Currently, Tenterfield Shire has the lowest average rates across our region, charging less than Uralla, Glen Innes, Gwydir and Kyogle (apart from the average ordinary business rate for which Uralla is lowest). For average ordinary residential rates, we are 25% lower, for business rates 23% lower and for farmland 90% lower.

We have managed this low rate base for some time. Nevertheless, forecasting tells us this will no longer be sustainable and if we maintain rates at current levels our service levels will need to reduce.

After providing this information to the community, if Council elects to move forward with a variation to the current rates, a formal application to IPART will be required.

What will the increased rate income be used for?

Council is facing a forecasted financial shortfall of more than $47 million over 10 years. That means our costs are rising faster than our income, and the gap between our income and the funds needed to upkeep infrastructure assets and services to a level expected by the community and required by legislation is growing.

The key purpose for Council applying for a special rate variation (SRV) is to maintain financial sustainability by eliminating the budget shortfall.

It is unsustainable for us to continue to operate as we are. The additional income raised by the Special Rate Variation would be used to cover rising costs associated with delivery services via our assets to the level of community expectation identified in our Asset Management Strategy.

How can I trust my rates are going to where you said they would?

As part of the IPART determination, Council will be required to report in its Annual Financial Statement to the Office of Local Government each year on the Special Rate Variation. Council will be required to report the increased rate revenue advised in its application and where it has been spent. The community will also be able to access the Council’s Quarterly Budget Review Reports and Long-Term Financial Plan which reflects Council’s Financial Position and the funding allocations in accordance with the Special Rate Variation.

I do not pay rates but live in Tenterfield Shire – will this affect me?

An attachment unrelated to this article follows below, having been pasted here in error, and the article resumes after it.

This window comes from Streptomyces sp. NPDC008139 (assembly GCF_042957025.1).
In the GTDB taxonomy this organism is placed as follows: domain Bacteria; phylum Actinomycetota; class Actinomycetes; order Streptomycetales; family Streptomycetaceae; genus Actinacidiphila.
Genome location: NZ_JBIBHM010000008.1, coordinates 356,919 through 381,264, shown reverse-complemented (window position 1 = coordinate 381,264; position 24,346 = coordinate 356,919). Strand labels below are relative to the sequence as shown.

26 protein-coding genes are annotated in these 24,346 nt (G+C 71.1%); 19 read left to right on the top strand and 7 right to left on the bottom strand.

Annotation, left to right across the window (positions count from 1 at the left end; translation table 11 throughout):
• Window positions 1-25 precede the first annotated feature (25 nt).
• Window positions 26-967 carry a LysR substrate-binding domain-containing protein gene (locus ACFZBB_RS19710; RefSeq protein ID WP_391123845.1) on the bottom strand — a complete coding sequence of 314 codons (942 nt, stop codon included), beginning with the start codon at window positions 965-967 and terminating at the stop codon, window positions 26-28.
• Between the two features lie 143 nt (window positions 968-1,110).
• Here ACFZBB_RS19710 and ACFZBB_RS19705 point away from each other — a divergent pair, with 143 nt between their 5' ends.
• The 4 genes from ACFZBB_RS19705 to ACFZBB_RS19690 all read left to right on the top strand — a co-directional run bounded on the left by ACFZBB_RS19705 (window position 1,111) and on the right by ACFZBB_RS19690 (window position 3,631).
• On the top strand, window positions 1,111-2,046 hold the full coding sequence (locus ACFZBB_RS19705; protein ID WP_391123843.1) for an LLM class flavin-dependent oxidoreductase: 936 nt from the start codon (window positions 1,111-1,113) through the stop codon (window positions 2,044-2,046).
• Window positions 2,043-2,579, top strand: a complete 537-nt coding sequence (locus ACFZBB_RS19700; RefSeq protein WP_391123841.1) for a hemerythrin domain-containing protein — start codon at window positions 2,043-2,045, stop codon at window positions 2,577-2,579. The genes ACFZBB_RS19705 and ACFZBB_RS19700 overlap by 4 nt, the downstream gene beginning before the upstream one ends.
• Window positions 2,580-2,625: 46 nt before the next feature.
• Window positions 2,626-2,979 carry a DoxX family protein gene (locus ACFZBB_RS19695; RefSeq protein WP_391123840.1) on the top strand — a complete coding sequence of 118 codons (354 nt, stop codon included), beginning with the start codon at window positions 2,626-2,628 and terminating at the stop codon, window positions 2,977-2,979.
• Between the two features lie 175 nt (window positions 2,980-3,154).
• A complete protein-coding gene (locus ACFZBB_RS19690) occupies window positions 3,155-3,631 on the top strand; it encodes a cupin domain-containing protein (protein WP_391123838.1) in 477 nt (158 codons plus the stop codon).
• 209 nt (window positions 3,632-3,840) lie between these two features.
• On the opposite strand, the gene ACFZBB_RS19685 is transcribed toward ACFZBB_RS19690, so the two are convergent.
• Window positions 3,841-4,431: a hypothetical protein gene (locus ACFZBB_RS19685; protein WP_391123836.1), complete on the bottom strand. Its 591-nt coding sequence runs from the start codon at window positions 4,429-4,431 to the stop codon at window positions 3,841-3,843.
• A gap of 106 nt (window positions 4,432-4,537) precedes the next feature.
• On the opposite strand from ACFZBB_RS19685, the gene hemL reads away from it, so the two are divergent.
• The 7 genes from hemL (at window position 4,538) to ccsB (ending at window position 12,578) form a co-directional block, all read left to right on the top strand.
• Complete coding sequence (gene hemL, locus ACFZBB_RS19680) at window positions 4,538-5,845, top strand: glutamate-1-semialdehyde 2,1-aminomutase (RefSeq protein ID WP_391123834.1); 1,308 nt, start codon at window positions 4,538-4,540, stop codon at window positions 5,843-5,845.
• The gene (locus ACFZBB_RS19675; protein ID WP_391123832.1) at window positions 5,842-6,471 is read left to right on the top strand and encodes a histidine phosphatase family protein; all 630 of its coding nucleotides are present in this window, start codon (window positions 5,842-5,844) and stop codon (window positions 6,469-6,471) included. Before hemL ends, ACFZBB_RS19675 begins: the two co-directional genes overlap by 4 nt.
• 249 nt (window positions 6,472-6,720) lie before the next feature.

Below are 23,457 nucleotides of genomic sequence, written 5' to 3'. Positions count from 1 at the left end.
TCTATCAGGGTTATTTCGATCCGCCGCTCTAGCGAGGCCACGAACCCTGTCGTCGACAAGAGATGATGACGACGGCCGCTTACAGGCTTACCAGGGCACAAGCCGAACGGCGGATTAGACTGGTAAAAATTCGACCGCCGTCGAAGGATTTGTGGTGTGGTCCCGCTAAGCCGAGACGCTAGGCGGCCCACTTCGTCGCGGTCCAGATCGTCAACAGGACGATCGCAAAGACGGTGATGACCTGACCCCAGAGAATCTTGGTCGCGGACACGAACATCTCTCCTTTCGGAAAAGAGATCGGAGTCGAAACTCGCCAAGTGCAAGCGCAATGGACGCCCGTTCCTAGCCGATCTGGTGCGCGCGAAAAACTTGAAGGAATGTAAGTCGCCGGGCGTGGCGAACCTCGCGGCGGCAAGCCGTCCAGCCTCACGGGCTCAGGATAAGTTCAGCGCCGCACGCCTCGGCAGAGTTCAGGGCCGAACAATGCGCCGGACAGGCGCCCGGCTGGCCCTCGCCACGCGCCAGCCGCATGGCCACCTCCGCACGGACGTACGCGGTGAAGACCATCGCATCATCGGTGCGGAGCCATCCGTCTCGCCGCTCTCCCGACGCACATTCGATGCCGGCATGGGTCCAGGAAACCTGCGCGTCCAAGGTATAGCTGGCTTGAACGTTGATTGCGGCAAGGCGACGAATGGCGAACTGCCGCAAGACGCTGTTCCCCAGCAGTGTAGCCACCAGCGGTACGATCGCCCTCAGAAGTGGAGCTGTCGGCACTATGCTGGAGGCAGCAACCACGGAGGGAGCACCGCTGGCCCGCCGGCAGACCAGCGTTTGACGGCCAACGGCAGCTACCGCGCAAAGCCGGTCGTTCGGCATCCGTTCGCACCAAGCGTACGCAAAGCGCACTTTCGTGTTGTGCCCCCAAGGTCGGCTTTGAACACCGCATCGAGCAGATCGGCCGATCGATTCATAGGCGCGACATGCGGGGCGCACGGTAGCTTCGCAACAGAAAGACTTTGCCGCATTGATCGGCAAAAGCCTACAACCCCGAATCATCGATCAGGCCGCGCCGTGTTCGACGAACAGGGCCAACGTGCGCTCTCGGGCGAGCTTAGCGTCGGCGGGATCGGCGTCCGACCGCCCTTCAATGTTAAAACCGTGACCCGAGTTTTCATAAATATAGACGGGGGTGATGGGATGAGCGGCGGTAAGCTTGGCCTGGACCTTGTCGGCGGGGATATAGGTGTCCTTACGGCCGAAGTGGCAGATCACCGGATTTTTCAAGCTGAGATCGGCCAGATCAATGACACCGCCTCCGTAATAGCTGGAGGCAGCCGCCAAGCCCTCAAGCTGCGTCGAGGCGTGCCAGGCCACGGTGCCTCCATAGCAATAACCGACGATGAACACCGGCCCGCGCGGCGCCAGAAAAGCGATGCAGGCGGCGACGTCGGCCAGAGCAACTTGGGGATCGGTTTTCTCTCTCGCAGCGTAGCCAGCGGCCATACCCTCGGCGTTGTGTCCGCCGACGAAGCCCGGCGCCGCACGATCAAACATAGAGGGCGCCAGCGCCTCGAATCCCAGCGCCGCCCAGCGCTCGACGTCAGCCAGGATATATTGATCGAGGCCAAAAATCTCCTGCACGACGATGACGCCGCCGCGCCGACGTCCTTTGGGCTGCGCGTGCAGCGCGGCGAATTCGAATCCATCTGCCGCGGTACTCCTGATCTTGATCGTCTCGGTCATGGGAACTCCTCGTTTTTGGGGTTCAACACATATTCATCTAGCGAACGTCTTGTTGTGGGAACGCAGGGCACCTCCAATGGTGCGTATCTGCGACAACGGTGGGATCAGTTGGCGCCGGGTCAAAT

Council rates are paid by property owners. However, higher rates form part of costs that non-ratepayers may bear, including tenants currently paying rent in Tenterfield Shire, and the cost of goods and services through businesses. Infrastructure, facilities and services are provided by Council for all residents and visitors to the Shire. Having a financially sustainable Council benefits everyone.

I own a property and pay rates in Tenterfield but I live elsewhere – how will this affect me?

Having a financially sustainable Council benefits both tenants and non-residents as well as those living in Tenterfield Shire. Council rates are paid by property owners, regardless of where the owner currently resides.

Council is undertaking an extensive communication program to reach and inform landlord ratepayers.

If an Special Rate Variation application is successful, the rate increase would apply to all ratepayers, including residents and non-residents.

What happens when the rate variation finishes?

After the special variation period finishes, rates will increase only by the rate peg amount set by IPART in addition to the income from the Special Rate Variation, which will become a permanent increase. This is known as a s508A special variation.

Why can’t we just get more grant funding?

Most grants require funds to be spent on capital expenditure (e.g. a sporting field or community facility) and therefore grant funds are not normally used to fund the day to day operations of Council.

Council regularly applies for and receives government grants and will continue to do this in the future. However, there are key reasons why Council cannot solely rely on this source of income: